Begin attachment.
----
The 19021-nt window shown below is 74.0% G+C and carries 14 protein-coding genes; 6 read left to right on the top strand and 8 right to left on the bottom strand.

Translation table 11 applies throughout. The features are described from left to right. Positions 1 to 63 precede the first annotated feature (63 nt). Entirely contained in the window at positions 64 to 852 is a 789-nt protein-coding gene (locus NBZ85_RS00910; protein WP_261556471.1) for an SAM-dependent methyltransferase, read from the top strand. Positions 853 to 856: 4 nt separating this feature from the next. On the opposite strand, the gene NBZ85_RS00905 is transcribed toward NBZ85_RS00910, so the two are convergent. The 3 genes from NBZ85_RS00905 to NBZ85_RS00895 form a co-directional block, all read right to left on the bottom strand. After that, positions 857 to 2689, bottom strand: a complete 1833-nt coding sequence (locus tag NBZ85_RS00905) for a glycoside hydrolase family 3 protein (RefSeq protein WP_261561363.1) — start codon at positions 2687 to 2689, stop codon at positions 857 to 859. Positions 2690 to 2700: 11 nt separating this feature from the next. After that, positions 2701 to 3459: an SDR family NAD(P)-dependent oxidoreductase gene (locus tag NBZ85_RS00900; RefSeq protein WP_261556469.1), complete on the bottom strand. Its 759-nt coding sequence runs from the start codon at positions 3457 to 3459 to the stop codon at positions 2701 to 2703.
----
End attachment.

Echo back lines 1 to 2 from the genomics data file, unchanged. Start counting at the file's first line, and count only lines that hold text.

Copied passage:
The 19021-nt window shown below is 74.0% G+C and carries 14 protein-coding genes; 6 read left to right on the top strand and 8 right to left on the bottom strand.

Translation table 11 applies throughout. The features are described from left to right. Positions 1 to 63 precede the first annotated feature (63 nt). Entirely contained in the window at positions 64 to 852 is a 789-nt protein-coding gene (locus NBZ85_RS00910; protein WP_261556471.1) for an SAM-dependent methyltransferase, read from the top strand. Positions 853 to 856: 4 nt separating this feature from the next. On the opposite strand, the gene NBZ85_RS00905 is transcribed toward NBZ85_RS00910, so the two are convergent. The 3 genes from NBZ85_RS00905 to NBZ85_RS00895 form a co-directional block, all read right to left on the bottom strand. After that, positions 857 to 2689, bottom strand: a complete 1833-nt coding sequence (locus tag NBZ85_RS00905) for a glycoside hydrolase family 3 protein (RefSeq protein WP_261561363.1) — start codon at positions 2687 to 2689, stop codon at positions 857 to 859. Positions 2690 to 2700: 11 nt separating this feature from the next. After that, positions 2701 to 3459: an SDR family NAD(P)-dependent oxidoreductase gene (locus tag NBZ85_RS00900; RefSeq protein WP_261556469.1), complete on the bottom strand. Its 759-nt coding sequence runs from the start codon at positions 3457 to 3459 to the stop codon at positions 2701 to 2703.